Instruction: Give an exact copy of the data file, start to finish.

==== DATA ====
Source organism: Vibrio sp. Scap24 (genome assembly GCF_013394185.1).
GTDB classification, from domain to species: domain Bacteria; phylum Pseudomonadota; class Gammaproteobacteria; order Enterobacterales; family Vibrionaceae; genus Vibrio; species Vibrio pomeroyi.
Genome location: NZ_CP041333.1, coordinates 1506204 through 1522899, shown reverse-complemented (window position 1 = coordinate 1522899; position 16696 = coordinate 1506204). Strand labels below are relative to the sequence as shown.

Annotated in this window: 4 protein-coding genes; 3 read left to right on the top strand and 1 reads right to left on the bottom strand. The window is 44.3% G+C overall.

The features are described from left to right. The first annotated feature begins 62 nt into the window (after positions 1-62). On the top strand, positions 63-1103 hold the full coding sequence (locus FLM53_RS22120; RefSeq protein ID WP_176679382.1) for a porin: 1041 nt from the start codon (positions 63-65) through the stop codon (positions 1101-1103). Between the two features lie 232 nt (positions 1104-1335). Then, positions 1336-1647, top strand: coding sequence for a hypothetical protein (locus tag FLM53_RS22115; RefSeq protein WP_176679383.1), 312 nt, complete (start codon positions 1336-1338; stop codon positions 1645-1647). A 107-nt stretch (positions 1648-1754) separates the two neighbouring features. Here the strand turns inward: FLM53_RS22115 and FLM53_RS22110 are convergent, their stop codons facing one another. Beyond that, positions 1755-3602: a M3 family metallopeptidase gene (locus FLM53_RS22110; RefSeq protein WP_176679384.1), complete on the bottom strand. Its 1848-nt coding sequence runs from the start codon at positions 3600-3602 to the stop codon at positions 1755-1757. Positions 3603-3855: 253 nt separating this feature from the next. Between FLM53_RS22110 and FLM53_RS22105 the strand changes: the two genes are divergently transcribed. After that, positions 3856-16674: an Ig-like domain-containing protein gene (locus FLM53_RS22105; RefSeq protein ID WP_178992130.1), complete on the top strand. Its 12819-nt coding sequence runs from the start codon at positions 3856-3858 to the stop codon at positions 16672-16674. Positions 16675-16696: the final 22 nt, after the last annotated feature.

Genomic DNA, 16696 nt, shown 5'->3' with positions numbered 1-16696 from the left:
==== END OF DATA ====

Source organism: Vibrio sp. Scap24 (genome assembly GCF_013394185.1).
GTDB classification, from domain to species: domain Bacteria; phylum Pseudomonadota; class Gammaproteobacteria; order Enterobacterales; family Vibrionaceae; genus Vibrio; species Vibrio pomeroyi.
Genome location: NZ_CP041333.1, coordinates 1506204 through 1522899, shown reverse-complemented (window position 1 = coordinate 1522899; position 16696 = coordinate 1506204). Strand labels below are relative to the sequence as shown.

Annotated in this window: 4 protein-coding genes; 3 read left to right on the top strand and 1 reads right to left on the bottom strand. The window is 44.3% G+C overall.

The features are described from left to right. The first annotated feature begins 62 nt into the window (after positions 1-62). On the top strand, positions 63-1103 hold the full coding sequence (locus FLM53_RS22120; RefSeq protein ID WP_176679382.1) for a porin: 1041 nt from the start codon (positions 63-65) through the stop codon (positions 1101-1103). Between the two features lie 232 nt (positions 1104-1335). Then, positions 1336-1647, top strand: coding sequence for a hypothetical protein (locus tag FLM53_RS22115; RefSeq protein WP_176679383.1), 312 nt, complete (start codon positions 1336-1338; stop codon positions 1645-1647). A 107-nt stretch (positions 1648-1754) separates the two neighbouring features. Here the strand turns inward: FLM53_RS22115 and FLM53_RS22110 are convergent, their stop codons facing one another. Beyond that, positions 1755-3602: a M3 family metallopeptidase gene (locus FLM53_RS22110; RefSeq protein WP_176679384.1), complete on the bottom strand. Its 1848-nt coding sequence runs from the start codon at positions 3600-3602 to the stop codon at positions 1755-1757. Positions 3603-3855: 253 nt separating this feature from the next. Between FLM53_RS22110 and FLM53_RS22105 the strand changes: the two genes are divergently transcribed. After that, positions 3856-16674: an Ig-like domain-containing protein gene (locus FLM53_RS22105; RefSeq protein ID WP_178992130.1), complete on the top strand. Its 12819-nt coding sequence runs from the start codon at positions 3856-3858 to the stop codon at positions 16672-16674. Positions 16675-16696: the final 22 nt, after the last annotated feature.

Genomic DNA, 16696 nt, shown 5'->3' with positions numbered 1-16696 from the left: